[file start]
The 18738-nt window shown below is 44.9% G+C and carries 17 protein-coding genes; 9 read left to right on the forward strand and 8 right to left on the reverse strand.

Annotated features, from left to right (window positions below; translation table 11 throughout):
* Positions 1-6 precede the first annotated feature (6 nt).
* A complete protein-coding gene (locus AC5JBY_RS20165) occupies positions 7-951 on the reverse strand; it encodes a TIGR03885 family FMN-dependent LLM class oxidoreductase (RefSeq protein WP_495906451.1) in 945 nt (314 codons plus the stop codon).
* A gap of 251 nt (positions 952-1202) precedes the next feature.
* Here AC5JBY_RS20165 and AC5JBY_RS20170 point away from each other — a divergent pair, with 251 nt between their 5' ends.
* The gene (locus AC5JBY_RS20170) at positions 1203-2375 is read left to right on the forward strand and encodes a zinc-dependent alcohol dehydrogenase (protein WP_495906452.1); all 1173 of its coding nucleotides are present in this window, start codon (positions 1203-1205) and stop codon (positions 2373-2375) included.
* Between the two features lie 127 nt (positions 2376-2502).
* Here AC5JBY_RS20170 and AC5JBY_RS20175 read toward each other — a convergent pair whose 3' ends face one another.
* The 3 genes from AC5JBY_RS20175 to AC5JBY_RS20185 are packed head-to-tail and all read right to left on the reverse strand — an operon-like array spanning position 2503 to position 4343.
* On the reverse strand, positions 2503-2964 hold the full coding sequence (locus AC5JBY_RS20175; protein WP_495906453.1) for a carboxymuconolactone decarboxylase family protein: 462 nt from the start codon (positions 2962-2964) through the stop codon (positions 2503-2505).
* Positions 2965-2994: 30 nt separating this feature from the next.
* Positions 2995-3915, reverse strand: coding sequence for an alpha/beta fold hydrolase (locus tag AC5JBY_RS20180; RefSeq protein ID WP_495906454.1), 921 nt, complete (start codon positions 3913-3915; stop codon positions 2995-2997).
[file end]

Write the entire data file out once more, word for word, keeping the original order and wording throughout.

The 18738-nt window shown below is 44.9% G+C and carries 17 protein-coding genes; 9 read left to right on the forward strand and 8 right to left on the reverse strand.

Annotated features, from left to right (window positions below; translation table 11 throughout):
* Positions 1-6 precede the first annotated feature (6 nt).
* A complete protein-coding gene (locus AC5JBY_RS20165) occupies positions 7-951 on the reverse strand; it encodes a TIGR03885 family FMN-dependent LLM class oxidoreductase (RefSeq protein WP_495906451.1) in 945 nt (314 codons plus the stop codon).
* A gap of 251 nt (positions 952-1202) precedes the next feature.
* Here AC5JBY_RS20165 and AC5JBY_RS20170 point away from each other — a divergent pair, with 251 nt between their 5' ends.
* The gene (locus AC5JBY_RS20170) at positions 1203-2375 is read left to right on the forward strand and encodes a zinc-dependent alcohol dehydrogenase (protein WP_495906452.1); all 1173 of its coding nucleotides are present in this window, start codon (positions 1203-1205) and stop codon (positions 2373-2375) included.
* Between the two features lie 127 nt (positions 2376-2502).
* Here AC5JBY_RS20170 and AC5JBY_RS20175 read toward each other — a convergent pair whose 3' ends face one another.
* The 3 genes from AC5JBY_RS20175 to AC5JBY_RS20185 are packed head-to-tail and all read right to left on the reverse strand — an operon-like array spanning position 2503 to position 4343.
* On the reverse strand, positions 2503-2964 hold the full coding sequence (locus AC5JBY_RS20175; protein WP_495906453.1) for a carboxymuconolactone decarboxylase family protein: 462 nt from the start codon (positions 2962-2964) through the stop codon (positions 2503-2505).
* Positions 2965-2994: 30 nt separating this feature from the next.
* Positions 2995-3915, reverse strand: coding sequence for an alpha/beta fold hydrolase (locus tag AC5JBY_RS20180; RefSeq protein ID WP_495906454.1), 921 nt, complete (start codon positions 3913-3915; stop codon positions 2995-2997).